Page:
The South Brunswick Township Council unanimously passed a resolution on Tuesday calling on the Murphy administration to reject the proposal by Competitive Power Ventures (CPV) to build a new gas-fired power plant in Woodbridge.
With the 3-0 vote, the council became the tenth elected government body to oppose the proposal, which has generated significant community opposition and large protests earlier this year.
“Allowing CPV to build this gas plant will lock New Jersey residents into decades more of climate destroying emissions and health destroying pollution,” said Holly Cox, a Food & Water Watch volunteer who brought the resolution to the Council for their consideration. “As more and more climate disasters occur, the need to transition to clean renewable energy is obvious. At this point, building any fossil fuel plant does not make financial sense or common sense.”
Resolutions opposing the power plant have passed in Edison, Highland Park, Hoboken, Perth Amboy, Franklin, Sayreville and Rahway. The Somerset County Commissioners and the Highland Park Board of Education also adopted resolutions opposing the dirty energy project.
“You would be joining a collective group that is quite strong and growing,” Rachel Dawn Davis, a public policy and justice organizer with Waterspirit, told the Council prior to their vote.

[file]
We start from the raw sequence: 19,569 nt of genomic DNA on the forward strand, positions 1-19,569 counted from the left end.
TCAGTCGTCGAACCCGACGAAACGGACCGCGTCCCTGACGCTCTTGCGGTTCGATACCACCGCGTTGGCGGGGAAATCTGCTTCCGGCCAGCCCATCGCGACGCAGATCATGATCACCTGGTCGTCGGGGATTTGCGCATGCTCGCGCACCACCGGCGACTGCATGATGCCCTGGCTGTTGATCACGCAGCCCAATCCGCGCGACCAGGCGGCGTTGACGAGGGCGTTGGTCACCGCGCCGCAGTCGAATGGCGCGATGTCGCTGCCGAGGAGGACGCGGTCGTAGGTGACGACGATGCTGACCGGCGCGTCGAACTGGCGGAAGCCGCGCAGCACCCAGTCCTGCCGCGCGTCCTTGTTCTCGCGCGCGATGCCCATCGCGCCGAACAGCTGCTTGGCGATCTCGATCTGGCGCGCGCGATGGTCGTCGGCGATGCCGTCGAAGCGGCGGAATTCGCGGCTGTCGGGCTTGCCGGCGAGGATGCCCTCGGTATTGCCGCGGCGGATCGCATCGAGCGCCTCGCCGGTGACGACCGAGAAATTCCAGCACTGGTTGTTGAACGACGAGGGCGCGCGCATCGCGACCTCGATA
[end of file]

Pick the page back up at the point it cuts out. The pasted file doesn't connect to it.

“People sometimes wonder what residents can do at the local level, but efforts like this added up together will make a world of difference,” said John Hsu, the Edison resident who helped champion the first municipal resolution opposing the plant.
The plant would pose a threat to the health of residents all over Central Jersey, as well as Staten Island, but communities that are already deemed overburdened would face the worst of the pollution.
“This plant would go against environmental justice,” said Reverend Donna Stewart, President of the NAACP Perth Amboy Area Branch, a group that was instrumental in passing a resolution against the plant there. “The NAACP is a civil rights organization, and environmental justice falls under civil rights of our people.”
CPV has proposed building a new 630-megawatt gas power plant in the Keasbey section of Woodbridge, a community already overburdened with pollution. If approved, this new facility – which would be adjacent to an existing CPV plant – could emit nearly 2.3 million tons of greenhouse gasses each year, along with hundreds of tons of toxic air pollutants – including carbon monoxide, ammonia, sulfur dioxide, volatile organic compounds, sulfuric acid, and lead.